Apr. 14, 2023

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#Listrak\DateStampLong# The latest news from the State Capitol
Celebrating the 106th District

Please join me in applauding Eagle Scout Victor Xu from Troop 65 Hershey. Victor is a senior at Hershey High School, where he excels in the classroom and plays several sports. Dr. Kevin Black from the Penn State College of Medicine spoke at the event in which Victor was recognized.

Check out “Little Middletown,” the new playground in Hoffer Park. The playground was designed to depict Middletown landmarks.

I have a real soft spot for the Children's Miracle Network fundraiser held in partnership with the Hummelstown Field and Stream Association. Recently, the 27th annual Penn State Health Sporting Clays Charity Event continued the community's long tradition of supporting Penn State Health, with nearly $2 million raised over the years!

April is Donate Life Month. Carl Rohr received a heart in 1997 and advocates that everyone register as organ donors. More than 104,000 Americans are currently on the national transplant waiting list, so register today through PennDOT or donors1.org.

Hummelstown Fire Department's annual banquet recognized the selflessness of the department's personnel. I especially welcomed the chat with junior firefighter Riley Fanning.

On Friday, we recognized Chief John Goshert from the Dauphin County District Attorney’s Office to celebrate his retirement. All the House members from Dauphin County signed a citation for the occasion. The chief spent 49 years in law enforcement, concluding his career as the chief county detective.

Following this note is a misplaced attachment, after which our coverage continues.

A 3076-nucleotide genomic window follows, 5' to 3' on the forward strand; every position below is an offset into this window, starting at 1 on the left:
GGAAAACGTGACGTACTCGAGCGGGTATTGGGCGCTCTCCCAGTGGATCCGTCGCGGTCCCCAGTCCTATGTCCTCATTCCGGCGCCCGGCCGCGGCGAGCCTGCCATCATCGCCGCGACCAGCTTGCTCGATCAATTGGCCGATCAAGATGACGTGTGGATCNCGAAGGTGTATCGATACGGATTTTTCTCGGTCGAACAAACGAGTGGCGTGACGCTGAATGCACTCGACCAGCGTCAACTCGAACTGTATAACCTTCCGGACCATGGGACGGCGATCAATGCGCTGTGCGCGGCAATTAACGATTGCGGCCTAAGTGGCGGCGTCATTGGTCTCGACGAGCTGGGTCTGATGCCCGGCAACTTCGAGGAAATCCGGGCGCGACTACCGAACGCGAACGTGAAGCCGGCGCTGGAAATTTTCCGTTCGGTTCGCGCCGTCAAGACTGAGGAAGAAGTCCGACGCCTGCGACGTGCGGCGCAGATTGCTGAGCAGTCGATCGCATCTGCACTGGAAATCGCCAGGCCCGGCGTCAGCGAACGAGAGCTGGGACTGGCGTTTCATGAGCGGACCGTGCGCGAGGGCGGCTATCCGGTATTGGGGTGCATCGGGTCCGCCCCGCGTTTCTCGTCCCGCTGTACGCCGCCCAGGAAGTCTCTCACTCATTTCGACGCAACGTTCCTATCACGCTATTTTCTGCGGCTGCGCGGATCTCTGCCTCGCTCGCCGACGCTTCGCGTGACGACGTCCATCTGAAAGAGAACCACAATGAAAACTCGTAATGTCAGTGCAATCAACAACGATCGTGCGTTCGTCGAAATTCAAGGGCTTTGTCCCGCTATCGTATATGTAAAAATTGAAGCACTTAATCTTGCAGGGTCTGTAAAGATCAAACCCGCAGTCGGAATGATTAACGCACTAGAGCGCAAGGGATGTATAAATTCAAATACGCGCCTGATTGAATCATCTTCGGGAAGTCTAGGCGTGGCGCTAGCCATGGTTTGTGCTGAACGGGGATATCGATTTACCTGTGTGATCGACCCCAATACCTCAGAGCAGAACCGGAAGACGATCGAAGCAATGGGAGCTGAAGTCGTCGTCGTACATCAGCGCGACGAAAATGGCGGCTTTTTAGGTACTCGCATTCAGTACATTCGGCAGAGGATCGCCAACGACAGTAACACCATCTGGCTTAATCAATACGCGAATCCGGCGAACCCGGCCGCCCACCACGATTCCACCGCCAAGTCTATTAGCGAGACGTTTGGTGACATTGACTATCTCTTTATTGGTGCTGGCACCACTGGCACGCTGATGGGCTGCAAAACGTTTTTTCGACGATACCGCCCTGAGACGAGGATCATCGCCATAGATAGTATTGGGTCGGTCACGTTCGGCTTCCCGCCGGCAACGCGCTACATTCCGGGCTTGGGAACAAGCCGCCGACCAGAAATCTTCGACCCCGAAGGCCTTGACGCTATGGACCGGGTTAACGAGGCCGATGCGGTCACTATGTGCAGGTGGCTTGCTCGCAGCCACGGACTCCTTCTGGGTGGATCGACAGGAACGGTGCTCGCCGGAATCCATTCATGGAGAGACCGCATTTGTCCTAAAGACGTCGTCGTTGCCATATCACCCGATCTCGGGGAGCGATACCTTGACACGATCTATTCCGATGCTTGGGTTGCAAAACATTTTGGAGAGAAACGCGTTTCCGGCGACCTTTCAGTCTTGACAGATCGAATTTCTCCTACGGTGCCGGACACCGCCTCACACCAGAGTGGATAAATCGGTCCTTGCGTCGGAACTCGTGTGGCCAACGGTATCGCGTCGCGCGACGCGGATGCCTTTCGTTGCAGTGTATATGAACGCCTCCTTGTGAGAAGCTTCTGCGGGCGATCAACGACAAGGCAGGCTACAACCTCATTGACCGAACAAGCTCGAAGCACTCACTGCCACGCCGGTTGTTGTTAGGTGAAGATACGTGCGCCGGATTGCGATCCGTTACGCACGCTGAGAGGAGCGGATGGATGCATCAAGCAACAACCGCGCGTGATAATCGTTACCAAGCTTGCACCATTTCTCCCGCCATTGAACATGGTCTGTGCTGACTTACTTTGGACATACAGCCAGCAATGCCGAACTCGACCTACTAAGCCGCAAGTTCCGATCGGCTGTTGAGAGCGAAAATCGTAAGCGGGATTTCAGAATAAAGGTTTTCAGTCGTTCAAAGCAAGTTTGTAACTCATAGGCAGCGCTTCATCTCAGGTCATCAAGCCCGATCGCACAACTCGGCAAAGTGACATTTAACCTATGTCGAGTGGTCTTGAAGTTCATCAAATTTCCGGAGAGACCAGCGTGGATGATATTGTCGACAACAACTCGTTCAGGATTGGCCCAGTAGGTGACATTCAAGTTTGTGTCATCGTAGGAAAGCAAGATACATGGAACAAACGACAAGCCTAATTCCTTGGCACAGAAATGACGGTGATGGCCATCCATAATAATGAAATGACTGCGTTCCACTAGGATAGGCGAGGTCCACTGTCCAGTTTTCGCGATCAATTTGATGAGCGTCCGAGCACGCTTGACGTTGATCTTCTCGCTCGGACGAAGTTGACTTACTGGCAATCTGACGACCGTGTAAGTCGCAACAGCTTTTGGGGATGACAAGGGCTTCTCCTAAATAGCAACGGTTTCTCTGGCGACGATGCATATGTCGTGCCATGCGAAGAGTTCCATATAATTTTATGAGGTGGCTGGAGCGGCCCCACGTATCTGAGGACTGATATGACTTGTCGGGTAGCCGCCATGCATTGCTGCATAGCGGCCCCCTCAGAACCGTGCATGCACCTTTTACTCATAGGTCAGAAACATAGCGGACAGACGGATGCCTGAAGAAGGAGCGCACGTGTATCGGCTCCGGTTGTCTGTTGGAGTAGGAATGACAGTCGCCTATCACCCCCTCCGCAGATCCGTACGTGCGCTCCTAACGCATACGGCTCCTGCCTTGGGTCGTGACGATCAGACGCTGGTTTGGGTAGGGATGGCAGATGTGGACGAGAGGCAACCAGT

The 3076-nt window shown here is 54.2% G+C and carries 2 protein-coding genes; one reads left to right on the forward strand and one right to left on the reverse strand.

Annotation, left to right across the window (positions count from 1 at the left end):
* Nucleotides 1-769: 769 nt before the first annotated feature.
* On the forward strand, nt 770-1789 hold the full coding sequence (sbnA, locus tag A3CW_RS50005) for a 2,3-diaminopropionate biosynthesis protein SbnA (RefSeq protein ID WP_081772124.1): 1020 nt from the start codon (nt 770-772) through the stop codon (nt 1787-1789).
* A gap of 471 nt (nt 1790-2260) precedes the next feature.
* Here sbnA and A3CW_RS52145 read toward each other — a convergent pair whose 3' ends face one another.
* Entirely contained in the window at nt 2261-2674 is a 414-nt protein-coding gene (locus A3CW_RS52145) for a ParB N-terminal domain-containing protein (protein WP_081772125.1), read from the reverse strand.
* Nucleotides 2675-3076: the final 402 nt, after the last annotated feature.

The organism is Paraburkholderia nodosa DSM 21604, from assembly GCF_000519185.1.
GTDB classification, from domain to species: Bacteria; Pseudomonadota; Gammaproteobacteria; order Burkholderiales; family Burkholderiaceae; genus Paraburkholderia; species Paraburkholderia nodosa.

The South Hanover Township Easter egg hunt Saturday was a great way to usher in spring.

One of my constituents, Leah Eppinger from the Housing Authority of Dauphin County, received a Governor's Award for Local Government Excellence on Wednesday morning. The public housing and housing choice voucher programs are responsible for the housing of more than 2,000 households. Congratulations as well to Commissioner George Hartwick and the Tri-County Regional Planning Commission on being recognized.

Congratulations to Alan and Nancy Knocke on 50 years of marriage! I gave the couple a citation to commemorate the impressive milestone.
Health Expo to Provide Resources, Answer Questions

All are welcome to attend a free Health Expo from 10 a.m. to 1 p.m. Thursday, April 27, at the Leader Center for Active Life, 605 Cocoa Ave., Hershey. No pre-registration is required for attendees, and almost 50 vendors are registered to participate. Learn how to safeguard your health and plan for the future, while discovering what resources are available in Dauphin County and throughout the Commonwealth. Health screenings will also be available.